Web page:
A main purge line 25 is connected at one of its ends to the feed line 11 on the input side of the blower 12. A pair of branch purge lines 23 and 24 are connected to the other end of the main purge line 25 and to the rotary valve 14 so that beds 15, 16 can be cyclically purged of contaminated gas by clean gas flowing from the combustion chamber 19, through bed 15 or bed 16, line 17 or line 18, rotary valve 14, line 23 or line 24, line 25 and into the suction of the blower 12 by way of the line 11. For instance, the bed 16 can be purged of impure gas by the flow of purified gas from the combustion chamber 19, through the bed 16, the line 18, the rotary valve 14, the purge line 24, the line 25 and into the suction of blower 12 by way of the line 11. The purge flow through the purge lines 23, 24 is a minor fraction of the exit gas flow and the purge gas flows only during the purge interval. The purge interval is a small fraction of the regular interval. A minor purge line 42 interconnects the main purge line 25 to a minor purge inlet opening 45, shown in FIG. 5, in the lower end of the valve body 30. The pressure in feed line 11 at the blower 12 inlet is normally less than the pressure of the exit gas in the exit line 22. Where this is not the case, an auxiliary blower, not shown, is required in purge line 25 to pull purge gas from the rotary valve 14. Purging may also be accomplished with clean air via purge line 25 at a pressure greater than the pressure in the exit line.

As shown in FIGS. 2 and 3, the rotary valve 14 includes a valve rotor 55 and a cylindrically shaped valve body 30 having an cylindrical interior chamber with an interior surface 31 defined by rotation of a line about the axis 32 of the valve 14. Four equally sized ports 33, 34, 35 and 36 are formed in and spaced around the circumference of the cylindrical interior surface 31 of the valve body 30. Port 33 is a feed port connected to input line 13, port 34 is a bed port connected to line 18 and bed 16, port 35 is the exit port connected to line 22 and port 36 is a bed port connected to bed 15 by line 17. Ports 34, 35 and 36 are equally spaced from each other and port 33 is spaced an equal but greater distance from port 34 and from port 36. More specifically, ports 33, 34, 35 and 36 are preferably rectangular and the circumferential widths of these ports are equal. There is about one circumferential port width between ports 34 and 35 and also between ports 35 and 36. There are about two circumferential port widths between port 33 and port 34 and also between port 33 and port 36. Thus the valve body 30 circumference is divided into 10 sectors. The maximum circumferential width of each of the four ports, 33, 34, 35, and 36, expressed in degrees is 36 degrees (360 degrees divided by 10). To allow for edge seals 69, 70 and 71, the four ports will be a little smaller, such as 25 to 35 degrees on the circumference.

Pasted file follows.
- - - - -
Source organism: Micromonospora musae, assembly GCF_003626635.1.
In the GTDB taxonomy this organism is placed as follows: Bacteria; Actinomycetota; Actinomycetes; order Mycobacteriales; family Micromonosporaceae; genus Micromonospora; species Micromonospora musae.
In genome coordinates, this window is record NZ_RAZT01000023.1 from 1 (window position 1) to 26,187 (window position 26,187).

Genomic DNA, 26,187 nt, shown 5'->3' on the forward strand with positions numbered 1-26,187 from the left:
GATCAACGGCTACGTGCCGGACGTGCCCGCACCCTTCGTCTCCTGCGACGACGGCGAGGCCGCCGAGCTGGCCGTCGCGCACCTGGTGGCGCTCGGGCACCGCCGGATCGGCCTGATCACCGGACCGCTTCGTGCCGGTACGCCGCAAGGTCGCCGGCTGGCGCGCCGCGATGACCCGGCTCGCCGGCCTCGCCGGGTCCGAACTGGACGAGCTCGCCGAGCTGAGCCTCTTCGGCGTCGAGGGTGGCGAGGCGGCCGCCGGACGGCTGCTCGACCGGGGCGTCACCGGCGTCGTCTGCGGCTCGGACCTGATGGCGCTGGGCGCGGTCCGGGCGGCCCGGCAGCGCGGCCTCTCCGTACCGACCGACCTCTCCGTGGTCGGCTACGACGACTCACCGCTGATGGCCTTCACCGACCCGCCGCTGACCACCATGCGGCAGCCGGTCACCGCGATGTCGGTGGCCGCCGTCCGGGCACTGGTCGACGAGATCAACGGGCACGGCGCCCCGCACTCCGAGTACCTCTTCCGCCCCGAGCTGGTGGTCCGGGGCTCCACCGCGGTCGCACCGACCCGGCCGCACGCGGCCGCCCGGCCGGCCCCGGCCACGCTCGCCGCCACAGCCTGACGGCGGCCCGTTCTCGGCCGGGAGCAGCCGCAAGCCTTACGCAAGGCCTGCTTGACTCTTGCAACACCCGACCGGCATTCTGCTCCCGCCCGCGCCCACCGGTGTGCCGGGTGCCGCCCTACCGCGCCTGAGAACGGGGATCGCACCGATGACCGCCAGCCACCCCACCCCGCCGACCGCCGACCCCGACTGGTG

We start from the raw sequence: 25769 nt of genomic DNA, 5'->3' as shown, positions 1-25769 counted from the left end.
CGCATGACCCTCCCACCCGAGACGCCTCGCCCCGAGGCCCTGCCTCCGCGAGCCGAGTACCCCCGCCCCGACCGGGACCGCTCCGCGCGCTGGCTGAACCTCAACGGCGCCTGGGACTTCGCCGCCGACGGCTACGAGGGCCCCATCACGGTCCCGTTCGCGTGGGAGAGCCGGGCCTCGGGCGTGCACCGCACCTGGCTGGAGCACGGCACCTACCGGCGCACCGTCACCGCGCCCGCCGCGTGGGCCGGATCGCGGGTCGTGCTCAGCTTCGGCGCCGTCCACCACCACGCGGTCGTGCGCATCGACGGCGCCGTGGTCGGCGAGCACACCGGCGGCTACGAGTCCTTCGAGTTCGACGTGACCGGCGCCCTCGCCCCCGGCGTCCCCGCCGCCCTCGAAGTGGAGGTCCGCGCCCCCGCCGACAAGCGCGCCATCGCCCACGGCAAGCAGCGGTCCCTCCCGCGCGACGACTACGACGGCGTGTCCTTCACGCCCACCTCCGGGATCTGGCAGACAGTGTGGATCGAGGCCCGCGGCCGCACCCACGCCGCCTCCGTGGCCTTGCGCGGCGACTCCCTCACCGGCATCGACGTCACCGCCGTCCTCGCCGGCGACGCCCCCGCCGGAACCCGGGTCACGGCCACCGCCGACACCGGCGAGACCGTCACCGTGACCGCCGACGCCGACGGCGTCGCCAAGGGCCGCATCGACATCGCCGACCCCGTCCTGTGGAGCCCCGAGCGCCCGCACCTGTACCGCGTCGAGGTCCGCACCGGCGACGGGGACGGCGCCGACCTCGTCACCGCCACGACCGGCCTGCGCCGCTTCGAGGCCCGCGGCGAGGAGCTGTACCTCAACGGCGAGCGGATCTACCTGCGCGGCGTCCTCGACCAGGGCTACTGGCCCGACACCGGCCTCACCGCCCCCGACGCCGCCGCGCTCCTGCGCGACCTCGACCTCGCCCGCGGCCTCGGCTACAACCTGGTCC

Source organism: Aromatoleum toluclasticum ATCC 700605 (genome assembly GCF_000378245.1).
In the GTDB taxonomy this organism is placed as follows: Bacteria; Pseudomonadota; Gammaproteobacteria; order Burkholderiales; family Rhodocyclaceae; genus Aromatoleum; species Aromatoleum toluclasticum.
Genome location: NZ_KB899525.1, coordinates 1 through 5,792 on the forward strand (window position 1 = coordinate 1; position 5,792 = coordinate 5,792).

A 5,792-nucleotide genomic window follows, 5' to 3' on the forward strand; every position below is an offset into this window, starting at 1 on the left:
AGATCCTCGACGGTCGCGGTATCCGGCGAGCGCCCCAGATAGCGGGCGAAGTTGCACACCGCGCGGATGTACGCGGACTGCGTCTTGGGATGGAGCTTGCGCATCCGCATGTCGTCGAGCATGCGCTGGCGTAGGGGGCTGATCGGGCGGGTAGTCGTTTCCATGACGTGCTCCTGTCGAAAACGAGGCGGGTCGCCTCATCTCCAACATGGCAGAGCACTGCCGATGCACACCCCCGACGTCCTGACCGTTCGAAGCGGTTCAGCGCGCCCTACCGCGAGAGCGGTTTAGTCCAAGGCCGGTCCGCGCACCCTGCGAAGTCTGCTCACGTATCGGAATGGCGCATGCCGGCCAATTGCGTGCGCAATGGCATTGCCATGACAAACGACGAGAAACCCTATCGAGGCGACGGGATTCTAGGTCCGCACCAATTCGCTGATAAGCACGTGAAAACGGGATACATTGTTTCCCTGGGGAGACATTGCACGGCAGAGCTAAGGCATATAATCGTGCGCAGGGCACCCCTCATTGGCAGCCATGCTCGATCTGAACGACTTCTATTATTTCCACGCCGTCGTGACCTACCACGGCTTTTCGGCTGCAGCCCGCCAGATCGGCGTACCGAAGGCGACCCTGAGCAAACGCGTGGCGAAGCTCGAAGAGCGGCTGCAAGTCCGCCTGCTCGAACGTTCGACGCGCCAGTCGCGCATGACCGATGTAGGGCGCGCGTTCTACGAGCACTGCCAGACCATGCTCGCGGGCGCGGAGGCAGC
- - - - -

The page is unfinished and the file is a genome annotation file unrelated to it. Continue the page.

At one end of the valve body 30 there is formed an axial bypass port 37 connected to a by-pass line 20 which in turn is connected to the combustion chamber 19. Also, at one end of the valve body 30 there are a pair of purge ports 39, 40, as shown in FIGS. 2 and 5, which are connected to branch purge lines 23, 24, respectively.

The cylindrical rotor 55 includes a pair of parallel end disks 56 and 57 which are spaced slightly from the end surfaces of the interior chamber of the valve body 30 to define upper and lower end cavities 43, 44. The diameter of the disks 56 and 57 is slightly less than the inside diameter of the valve body interior surface 31. As shown in FIG. 9, flexible packing 58 provides a nearly gas tight seal between the end cavities, 43 and 44, and the cavities within rotor 55. The cavity 43 is bounded by a top flat portion of the cylindrical interior surface 31 of the valve body 30 and the top of disk 56. The top disk 56 includes a cylindrically shaped by-pass port 62 which carries a cylindrical seal 73. The seal 73 is at least as large as the port 37 and provides a gas tight seal between the end of valve body 30 and the disk 56 on the upper end of the rotor 55. The seal 73 can be fastened to interior surface 31 and rub against disk 56 or the seal 73 may be fastened to the disk 56 and rub against interior surface 31. The cavity 44 at the lower end of the valve body 30 is bounded by the lower end of the valve body 30, the interior surface 31 and the bottom of the disk 57.